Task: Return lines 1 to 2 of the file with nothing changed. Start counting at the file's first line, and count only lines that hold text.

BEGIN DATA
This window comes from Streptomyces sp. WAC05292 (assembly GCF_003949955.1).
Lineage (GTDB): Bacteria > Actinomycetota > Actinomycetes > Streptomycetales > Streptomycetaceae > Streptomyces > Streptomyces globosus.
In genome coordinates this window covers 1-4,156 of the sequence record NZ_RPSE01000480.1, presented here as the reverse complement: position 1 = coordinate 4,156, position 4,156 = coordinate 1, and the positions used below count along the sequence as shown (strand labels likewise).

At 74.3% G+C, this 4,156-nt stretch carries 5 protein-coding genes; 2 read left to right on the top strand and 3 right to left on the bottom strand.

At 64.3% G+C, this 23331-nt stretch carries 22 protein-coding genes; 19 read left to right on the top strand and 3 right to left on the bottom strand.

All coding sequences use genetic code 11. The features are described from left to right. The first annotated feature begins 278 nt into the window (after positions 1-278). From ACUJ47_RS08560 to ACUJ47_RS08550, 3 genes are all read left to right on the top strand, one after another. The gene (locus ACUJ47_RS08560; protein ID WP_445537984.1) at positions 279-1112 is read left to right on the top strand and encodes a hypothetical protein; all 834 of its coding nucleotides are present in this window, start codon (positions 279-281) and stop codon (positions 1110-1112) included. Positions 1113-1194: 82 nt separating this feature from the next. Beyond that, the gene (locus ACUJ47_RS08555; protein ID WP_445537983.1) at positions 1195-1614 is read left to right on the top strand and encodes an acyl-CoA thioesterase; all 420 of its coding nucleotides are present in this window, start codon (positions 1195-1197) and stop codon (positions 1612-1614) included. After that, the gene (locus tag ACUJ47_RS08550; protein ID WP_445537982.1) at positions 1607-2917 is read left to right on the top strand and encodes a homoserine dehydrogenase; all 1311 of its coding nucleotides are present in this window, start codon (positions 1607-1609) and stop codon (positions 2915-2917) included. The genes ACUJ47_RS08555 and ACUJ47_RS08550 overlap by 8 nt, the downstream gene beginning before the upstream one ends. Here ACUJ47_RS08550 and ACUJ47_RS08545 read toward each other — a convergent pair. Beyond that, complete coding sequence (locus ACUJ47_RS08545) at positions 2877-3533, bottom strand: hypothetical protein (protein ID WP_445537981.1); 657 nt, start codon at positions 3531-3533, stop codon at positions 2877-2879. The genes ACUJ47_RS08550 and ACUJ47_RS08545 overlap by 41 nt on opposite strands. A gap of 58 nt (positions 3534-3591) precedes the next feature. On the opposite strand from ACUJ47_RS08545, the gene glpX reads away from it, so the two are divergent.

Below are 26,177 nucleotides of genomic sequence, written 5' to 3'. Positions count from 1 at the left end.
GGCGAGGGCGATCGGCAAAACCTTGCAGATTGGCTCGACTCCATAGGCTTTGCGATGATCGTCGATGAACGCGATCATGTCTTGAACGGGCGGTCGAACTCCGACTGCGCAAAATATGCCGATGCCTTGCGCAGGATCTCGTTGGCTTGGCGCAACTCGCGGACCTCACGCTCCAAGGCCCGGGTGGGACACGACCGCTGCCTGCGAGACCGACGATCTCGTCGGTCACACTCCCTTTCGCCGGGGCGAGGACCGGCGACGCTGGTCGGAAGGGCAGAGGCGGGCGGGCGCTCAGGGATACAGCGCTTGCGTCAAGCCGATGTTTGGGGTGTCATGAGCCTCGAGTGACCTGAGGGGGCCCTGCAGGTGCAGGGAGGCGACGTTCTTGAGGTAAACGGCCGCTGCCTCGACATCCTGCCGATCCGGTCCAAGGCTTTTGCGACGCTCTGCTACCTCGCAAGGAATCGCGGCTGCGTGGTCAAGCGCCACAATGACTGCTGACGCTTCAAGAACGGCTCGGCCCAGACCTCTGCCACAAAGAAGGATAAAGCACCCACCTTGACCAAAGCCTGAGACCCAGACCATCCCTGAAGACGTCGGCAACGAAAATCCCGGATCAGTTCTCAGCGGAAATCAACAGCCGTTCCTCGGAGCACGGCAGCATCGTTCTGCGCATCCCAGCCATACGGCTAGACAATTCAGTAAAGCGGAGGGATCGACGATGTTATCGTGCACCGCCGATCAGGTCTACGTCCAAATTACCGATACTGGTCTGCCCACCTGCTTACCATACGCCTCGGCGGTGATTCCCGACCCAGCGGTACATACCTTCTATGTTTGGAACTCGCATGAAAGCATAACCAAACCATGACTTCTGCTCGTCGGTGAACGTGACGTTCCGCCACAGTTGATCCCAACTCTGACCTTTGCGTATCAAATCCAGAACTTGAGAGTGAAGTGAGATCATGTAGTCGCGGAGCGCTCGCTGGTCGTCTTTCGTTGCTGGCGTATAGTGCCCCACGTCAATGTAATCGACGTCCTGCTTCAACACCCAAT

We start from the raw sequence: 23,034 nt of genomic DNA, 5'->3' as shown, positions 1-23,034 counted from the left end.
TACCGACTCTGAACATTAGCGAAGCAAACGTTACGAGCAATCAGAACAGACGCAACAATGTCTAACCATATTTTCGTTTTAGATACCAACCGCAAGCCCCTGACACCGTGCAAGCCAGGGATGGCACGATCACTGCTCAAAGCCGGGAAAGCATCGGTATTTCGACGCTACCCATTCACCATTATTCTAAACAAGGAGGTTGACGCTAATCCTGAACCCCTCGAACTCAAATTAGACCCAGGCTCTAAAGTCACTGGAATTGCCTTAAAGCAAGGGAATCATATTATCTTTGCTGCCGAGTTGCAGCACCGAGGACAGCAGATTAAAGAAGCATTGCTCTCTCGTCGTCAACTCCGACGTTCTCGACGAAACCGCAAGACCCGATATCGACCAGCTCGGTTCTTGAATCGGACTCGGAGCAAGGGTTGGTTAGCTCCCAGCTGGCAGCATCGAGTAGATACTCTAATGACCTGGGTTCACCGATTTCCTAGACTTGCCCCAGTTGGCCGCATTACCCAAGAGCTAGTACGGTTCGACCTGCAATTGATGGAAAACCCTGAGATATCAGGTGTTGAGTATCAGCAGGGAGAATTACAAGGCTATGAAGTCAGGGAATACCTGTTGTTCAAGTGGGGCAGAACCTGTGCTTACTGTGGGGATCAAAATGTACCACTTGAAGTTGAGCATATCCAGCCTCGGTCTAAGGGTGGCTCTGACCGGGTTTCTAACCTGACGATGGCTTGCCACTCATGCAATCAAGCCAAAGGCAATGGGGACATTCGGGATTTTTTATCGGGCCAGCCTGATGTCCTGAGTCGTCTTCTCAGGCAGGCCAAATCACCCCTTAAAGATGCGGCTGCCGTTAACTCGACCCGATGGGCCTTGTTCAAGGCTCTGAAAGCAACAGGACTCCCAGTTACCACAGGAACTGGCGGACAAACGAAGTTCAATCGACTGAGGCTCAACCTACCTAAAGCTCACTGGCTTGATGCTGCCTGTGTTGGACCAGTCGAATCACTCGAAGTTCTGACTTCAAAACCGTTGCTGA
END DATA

This window comes from Streptomyces sp. WAC05292 (assembly GCF_003949955.1).
Lineage (GTDB): Bacteria > Actinomycetota > Actinomycetes > Streptomycetales > Streptomycetaceae > Streptomyces > Streptomyces globosus.